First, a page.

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For a horizontal navigation menu with submenus, what is a good pattern to display when the number of menu items in the primary navigation does not fit the current page.

For the desktop view, don't think the hamburger icon is appropriate since it provides an all-or-nothing solution.

I could add a "more" link, but now how does a user know which page they're on and which option was selected? For the visible menu items, it's easy to show the selected one since it's still visible on the screen. Also facing the same issue for items selected in a submenu, which might link to other pages. How do i display where the user is on the page? Breadcrumbs? If breadcrumbs, then should be consistently applied for the rest of the application as well.

Any good patterns where i can achieve a good experience?

p.s. I don't quite like Amazon's implementation of one menu, and don't think it's very obvious what the selection. My menu wouldn't have as many variations/items as menu either.

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How many navigation items do you have in your primary menu ? –  Mervin Johnsingh Feb 9 at 18:54
    
It can vary. In some cases 3-4 items, in others 10-15. –  ux guy Feb 9 at 20:04
    
So you want to show all 15 items even in a mobile view ? –  Mervin Johnsingh Feb 9 at 20:13
    
Oh no, this only for a desktop view. I'm fine with the hamburger icon and a different view for mobile. I'm having trouble coming up with an elegant solution for desktop. I like the idea of moving extra menu items under "more" but lose out on the option selected. –  ux guy Feb 9 at 20:17
    
Can you put these primary menu items under some sub category or super category –  Mervin Johnsingh Feb 9 at 20:30

2 Answers 2

10-15 items in a horizontal nav bar is really too many. Scanning a horizontal list is much more difficult and less natural compared to a vertical list. Also it's likely that only at very large window sizes will you avoid the problem you're having now — not enough space for all the items.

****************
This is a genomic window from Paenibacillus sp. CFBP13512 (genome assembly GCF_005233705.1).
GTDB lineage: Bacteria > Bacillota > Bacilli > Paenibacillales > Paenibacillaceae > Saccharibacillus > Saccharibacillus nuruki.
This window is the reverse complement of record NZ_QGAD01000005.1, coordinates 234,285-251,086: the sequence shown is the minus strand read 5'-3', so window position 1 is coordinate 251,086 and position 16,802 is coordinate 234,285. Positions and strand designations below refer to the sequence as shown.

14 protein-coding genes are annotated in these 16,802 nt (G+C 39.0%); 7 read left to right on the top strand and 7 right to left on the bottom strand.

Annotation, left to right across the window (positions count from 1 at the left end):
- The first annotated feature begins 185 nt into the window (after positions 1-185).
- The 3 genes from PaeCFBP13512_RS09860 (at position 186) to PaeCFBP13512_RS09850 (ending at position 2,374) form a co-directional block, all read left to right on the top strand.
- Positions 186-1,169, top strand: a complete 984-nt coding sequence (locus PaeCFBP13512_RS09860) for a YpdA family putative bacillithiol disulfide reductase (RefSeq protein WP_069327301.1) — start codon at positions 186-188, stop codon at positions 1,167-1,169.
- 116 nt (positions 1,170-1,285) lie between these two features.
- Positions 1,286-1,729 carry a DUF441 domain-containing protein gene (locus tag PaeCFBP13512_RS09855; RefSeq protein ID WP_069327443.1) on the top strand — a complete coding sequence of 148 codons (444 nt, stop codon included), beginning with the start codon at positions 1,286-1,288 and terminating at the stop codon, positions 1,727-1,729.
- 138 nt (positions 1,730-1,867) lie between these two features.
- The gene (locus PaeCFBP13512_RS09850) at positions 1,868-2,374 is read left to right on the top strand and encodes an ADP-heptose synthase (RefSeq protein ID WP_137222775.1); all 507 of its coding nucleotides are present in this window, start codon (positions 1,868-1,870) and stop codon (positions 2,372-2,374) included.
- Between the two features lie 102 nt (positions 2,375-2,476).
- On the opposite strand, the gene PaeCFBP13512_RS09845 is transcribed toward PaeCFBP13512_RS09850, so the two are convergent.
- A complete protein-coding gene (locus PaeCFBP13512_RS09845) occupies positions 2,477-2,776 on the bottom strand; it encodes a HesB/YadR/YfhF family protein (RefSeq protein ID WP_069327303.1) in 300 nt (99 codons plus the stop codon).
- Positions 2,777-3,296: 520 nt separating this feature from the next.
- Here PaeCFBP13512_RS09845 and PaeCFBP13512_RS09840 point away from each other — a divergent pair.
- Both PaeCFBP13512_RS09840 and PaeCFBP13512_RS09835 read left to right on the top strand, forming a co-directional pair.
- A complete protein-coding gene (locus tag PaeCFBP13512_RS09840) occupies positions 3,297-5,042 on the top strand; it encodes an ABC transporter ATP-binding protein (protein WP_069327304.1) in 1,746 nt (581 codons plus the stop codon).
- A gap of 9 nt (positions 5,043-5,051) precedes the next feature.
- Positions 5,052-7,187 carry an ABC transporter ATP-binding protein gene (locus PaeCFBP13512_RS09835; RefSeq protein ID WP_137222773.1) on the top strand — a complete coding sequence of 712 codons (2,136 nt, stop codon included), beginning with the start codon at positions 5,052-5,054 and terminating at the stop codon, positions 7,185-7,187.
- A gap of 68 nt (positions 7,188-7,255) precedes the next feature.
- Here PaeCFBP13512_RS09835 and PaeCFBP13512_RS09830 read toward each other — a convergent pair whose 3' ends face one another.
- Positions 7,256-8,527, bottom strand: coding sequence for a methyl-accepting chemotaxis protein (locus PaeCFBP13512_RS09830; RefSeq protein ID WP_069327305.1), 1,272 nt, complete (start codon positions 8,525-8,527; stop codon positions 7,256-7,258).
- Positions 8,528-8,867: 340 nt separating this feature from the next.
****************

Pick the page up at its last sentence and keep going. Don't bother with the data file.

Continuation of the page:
So, first vote is work on the IA.

Second, re: "how does a user know which page they're on and which option was selected?" In my view a highlighted nav bar item should be only a helpful add-on to knowing what page you are on. That is, a user should be able to clearly see where they are on your site without needing to see the nav. The easiest way to do this is with large and clear headers on each page.

Breadcrumbs, as you suggest, are another common way of dealing with location. I think it is reasonable to have breadcrumbs on only one section of your site if that section is indeed much more complex than the rest of your site.

The case of subpages hidden behind menus shows exactly why you shouldn't rely on the nav bar to indicate where a user is on your page.

Check out USA Today's Sports page and use their sport sub-nav. While they do highlight if you choose a sport in the main top row, they don't do anything special if you select a sport in the MORE dropdown. The big text at the top of each section does the work and the highlighting of the nav is nice if it's there, but not that big of a problem if it's not.

So if the site itself (not the nav) is doing the work of showing users where they are you don't need to worry about the current page's nav item being off the screen or behind a "more" link.

Third: If you do need to put 10-15 items in a horizontal nav bar and feel nav-bar highlighting IS too important to hide the highlighting behind a 'more' link, then I suggest 1. alphabetizing the list, and 2. cropping the nav bar as needed and allow the user to slide the nav bar left or right with a mouse hover on either end. This way can make the current page nav item visible and allow them to access the rest of the nav. Alphabetizing is important because it will reduce hunting when trying to find the link you're looking for.

I'm not sure I've seen this done before — it would need some real world testing to see if people would intuitively understand it.

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For desktop I would suggest the following. I would personally avoid having too many menu options immediately available limiting the number to let's say 5 or 6. To achieve that I would group similar top-level menu items into categories. Something like that:

Grouped menus

Now you can either choose a category or a page. Here's a sample layout for the second-level navigation:

Second-level navigation

You will need additional pages for categories and sub-categories to list all available options in that category/sub-category.

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